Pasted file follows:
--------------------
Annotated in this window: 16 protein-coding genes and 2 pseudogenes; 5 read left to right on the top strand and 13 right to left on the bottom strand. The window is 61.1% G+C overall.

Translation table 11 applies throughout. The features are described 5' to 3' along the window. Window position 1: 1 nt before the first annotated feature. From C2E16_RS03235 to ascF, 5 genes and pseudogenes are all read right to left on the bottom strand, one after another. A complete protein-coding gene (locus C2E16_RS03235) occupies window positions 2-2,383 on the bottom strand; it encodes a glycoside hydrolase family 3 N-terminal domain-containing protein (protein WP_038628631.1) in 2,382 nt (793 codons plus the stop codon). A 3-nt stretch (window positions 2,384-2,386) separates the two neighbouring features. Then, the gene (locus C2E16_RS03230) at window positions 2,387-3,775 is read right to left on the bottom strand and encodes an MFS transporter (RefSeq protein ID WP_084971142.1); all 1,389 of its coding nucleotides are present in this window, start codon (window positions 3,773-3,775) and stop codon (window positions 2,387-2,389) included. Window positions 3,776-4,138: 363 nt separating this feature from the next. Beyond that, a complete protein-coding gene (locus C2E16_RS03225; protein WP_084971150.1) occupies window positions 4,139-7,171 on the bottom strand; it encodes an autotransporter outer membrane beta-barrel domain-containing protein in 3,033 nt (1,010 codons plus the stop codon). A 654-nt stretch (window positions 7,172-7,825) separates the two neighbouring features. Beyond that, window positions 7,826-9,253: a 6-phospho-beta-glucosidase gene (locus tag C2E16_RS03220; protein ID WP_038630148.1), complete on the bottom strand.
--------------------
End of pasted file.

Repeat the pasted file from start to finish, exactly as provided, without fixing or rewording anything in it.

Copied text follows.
Annotated in this window: 16 protein-coding genes and 2 pseudogenes; 5 read left to right on the top strand and 13 right to left on the bottom strand. The window is 61.1% G+C overall.

Translation table 11 applies throughout. The features are described 5' to 3' along the window. Window position 1: 1 nt before the first annotated feature. From C2E16_RS03235 to ascF, 5 genes and pseudogenes are all read right to left on the bottom strand, one after another. A complete protein-coding gene (locus C2E16_RS03235) occupies window positions 2-2,383 on the bottom strand; it encodes a glycoside hydrolase family 3 N-terminal domain-containing protein (protein WP_038628631.1) in 2,382 nt (793 codons plus the stop codon). A 3-nt stretch (window positions 2,384-2,386) separates the two neighbouring features. Then, the gene (locus C2E16_RS03230) at window positions 2,387-3,775 is read right to left on the bottom strand and encodes an MFS transporter (RefSeq protein ID WP_084971142.1); all 1,389 of its coding nucleotides are present in this window, start codon (window positions 3,773-3,775) and stop codon (window positions 2,387-2,389) included. Window positions 3,776-4,138: 363 nt separating this feature from the next. Beyond that, a complete protein-coding gene (locus C2E16_RS03225; protein WP_084971150.1) occupies window positions 4,139-7,171 on the bottom strand; it encodes an autotransporter outer membrane beta-barrel domain-containing protein in 3,033 nt (1,010 codons plus the stop codon). A 654-nt stretch (window positions 7,172-7,825) separates the two neighbouring features. Beyond that, window positions 7,826-9,253: a 6-phospho-beta-glucosidase gene (locus tag C2E16_RS03220; protein ID WP_038630148.1), complete on the bottom strand.